Looking back over my years as a Deacon, I am humbly grateful to have walked with many parishioners on the sacred journey toward death. Death elicits last words. These may be simply the repetition of the Lord’s Prayer, or they may be profound words of encouragement for family and friends. One thing is for sure; the last words are generally heartfelt and honest. They flow from authentic feelings and ruminations.
Consider Jesus’ last words to His disciples before his earthly death. They abounded in love, for Jesus is the exact imprint of the Father whose very essence is love. Jesus’ last words were so full of love they offered life and hope and inspired fearless zeal in the apostles, allowing the Christian faith to blossom and grow throughout the ages. Jesus’ last words continue to offer us life and hope to this day.
In Sunday’s gospel (John 14:15-21), Jesus’ voice resonates with some of his powerful last words, “If you love me, you will keep my commandments. And I will ask the Father, and He will give you another Advocate, to be with you forever.” Jesus will no longer be present physically, but followers will continue to be enjoined in a relationship of love. We demonstrate our love for Him by not only receiving His love but by keeping His commandment to love, loving God, and our neighbor. Jesus is essentially offering the disciples and us the possibility of a new life; a relationship of intimacy in which we are organically bound into mutual love between God and all humanity. On our own we cannot attain to this ideal. Jesus promises that the Father will send us the Advocate, the Holy Spirit, to be with us always to lead us in the way of love.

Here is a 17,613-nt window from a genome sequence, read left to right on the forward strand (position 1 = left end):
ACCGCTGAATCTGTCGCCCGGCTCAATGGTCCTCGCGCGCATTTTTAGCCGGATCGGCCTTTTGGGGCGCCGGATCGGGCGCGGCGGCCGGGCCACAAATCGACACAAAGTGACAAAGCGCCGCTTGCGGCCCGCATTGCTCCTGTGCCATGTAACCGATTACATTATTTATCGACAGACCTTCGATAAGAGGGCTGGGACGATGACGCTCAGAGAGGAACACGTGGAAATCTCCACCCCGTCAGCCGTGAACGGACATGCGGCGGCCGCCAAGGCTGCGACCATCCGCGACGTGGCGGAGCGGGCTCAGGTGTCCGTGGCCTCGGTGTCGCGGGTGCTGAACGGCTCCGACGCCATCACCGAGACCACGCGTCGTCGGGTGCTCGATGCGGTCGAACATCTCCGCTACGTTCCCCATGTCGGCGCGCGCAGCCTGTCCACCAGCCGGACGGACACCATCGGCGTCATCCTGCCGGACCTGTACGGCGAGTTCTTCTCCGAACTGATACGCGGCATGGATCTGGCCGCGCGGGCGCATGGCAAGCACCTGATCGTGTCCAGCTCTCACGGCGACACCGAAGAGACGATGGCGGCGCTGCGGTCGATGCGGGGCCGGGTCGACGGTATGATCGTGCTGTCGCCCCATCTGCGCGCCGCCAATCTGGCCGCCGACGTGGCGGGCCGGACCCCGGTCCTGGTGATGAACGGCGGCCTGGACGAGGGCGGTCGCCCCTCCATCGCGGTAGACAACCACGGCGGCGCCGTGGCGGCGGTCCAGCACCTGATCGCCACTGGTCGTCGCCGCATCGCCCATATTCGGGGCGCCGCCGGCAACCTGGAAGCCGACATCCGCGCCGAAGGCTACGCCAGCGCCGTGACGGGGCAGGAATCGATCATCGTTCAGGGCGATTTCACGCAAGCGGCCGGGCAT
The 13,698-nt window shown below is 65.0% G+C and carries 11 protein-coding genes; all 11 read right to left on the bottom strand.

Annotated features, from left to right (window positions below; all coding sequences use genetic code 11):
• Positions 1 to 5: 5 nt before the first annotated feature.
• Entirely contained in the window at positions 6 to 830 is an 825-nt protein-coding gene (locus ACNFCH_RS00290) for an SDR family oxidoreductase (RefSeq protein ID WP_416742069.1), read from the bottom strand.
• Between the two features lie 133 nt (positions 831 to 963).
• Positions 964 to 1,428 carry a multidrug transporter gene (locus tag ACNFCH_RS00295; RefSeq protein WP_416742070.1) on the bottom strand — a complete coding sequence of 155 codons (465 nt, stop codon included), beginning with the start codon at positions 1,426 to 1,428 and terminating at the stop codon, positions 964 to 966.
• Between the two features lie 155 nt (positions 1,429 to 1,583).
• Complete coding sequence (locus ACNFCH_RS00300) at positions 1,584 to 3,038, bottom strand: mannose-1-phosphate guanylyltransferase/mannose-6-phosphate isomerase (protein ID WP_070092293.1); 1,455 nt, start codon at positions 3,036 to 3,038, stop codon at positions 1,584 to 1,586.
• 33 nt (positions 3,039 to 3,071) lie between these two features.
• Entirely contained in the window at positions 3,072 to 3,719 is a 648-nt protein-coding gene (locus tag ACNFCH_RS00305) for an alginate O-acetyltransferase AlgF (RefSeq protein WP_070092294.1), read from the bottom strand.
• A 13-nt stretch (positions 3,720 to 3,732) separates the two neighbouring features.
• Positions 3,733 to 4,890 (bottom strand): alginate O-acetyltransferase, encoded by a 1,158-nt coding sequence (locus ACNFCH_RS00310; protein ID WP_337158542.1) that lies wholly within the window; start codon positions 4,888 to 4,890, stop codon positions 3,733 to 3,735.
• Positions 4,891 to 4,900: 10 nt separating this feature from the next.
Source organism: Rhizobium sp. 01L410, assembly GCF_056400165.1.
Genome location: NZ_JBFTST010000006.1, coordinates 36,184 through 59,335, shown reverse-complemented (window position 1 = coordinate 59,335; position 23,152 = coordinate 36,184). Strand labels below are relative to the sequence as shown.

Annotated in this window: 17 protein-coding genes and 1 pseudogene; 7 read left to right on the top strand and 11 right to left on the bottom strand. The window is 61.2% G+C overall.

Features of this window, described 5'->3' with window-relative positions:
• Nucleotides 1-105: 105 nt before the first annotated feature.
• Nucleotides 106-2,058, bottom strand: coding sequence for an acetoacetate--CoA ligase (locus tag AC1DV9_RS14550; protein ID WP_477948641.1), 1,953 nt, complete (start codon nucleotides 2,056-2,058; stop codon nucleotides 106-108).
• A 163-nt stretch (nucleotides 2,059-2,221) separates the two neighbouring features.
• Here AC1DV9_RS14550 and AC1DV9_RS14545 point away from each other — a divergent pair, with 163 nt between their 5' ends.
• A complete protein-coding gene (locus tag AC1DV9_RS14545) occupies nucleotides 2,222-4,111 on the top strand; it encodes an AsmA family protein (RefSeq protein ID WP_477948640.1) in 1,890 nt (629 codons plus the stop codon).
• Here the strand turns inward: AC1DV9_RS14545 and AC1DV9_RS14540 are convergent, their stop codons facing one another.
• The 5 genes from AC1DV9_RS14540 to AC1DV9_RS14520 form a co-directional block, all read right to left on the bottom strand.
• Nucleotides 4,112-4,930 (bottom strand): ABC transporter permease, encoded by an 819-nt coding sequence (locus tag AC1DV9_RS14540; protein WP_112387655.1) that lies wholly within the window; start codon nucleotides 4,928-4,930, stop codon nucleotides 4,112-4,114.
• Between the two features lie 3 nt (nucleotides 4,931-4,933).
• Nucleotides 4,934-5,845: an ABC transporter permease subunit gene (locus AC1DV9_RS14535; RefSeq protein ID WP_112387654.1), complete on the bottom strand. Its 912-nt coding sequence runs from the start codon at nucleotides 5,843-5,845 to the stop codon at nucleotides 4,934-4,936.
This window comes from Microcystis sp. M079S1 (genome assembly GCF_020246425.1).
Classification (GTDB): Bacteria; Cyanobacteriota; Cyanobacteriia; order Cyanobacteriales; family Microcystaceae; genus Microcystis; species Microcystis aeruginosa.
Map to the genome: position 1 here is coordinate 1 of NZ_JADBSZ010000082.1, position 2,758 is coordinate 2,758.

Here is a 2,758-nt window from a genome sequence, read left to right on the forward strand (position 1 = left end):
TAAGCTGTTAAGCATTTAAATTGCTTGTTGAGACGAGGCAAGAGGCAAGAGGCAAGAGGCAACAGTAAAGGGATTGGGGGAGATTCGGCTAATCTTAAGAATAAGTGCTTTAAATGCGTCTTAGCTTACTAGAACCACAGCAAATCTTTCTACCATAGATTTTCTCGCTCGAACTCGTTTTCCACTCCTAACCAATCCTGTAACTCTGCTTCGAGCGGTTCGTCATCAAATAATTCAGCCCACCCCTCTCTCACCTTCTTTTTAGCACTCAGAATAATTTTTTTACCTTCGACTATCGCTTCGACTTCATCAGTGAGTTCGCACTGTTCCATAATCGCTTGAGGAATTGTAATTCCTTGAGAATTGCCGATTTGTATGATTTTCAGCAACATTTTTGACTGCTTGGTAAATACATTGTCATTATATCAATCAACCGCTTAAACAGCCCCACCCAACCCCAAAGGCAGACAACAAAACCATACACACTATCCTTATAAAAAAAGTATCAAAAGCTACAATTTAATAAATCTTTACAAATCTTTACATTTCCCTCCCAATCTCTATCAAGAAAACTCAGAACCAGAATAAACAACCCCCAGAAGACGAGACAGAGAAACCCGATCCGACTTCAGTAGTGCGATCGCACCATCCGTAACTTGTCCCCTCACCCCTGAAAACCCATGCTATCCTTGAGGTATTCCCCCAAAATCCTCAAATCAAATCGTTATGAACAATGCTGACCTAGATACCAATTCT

Jesus’ physical departure does not leave us empty and meaningless but with a greater significance and purpose; that of growing and living into an intimate love relationship, for He is love eternally. We grow in love for Him then love as He loves. In this way, we become a community of lovers in fellowship with the One God, Father, Son, and Holy Spirit.
When we speak of growing in love, we do not speak of emotions, but of developing a new vision; the vision of Christ. It is often difficult to love but as we grow in intentionally loving Christ we strive to see as He sees and do as He does. Developing Christ’s vision, Christ’s way of seeing, we remind ourselves that God created all persons in God’s own image, and each is therefore worthy of love, not condemnation. Christ saw the thief on the cross as worthy of His loving grace. Christ saw His persecutors as worthy of His intercession for their forgiveness. Love then engages our self-will: “The effective willing of the good of the other and the courage to think and act to make that good happen.” Our eternally loving God is the ground of our capacity to love, and God is the reason others can love us. Love is the bond created by God that will draw all of humanity into a new heaven and new earth, an exalted fellowship of praise and adoration to our ever-loving Lord.
Prayer: Eternally Loving Father, thank you for loving each of us. So often we fail to love you. Forgive us, Lord, by your grace. May Your Holy Spirit lead and guide us in the way of love, that we may love you above all else, then love ourselves and our neighbors. Amen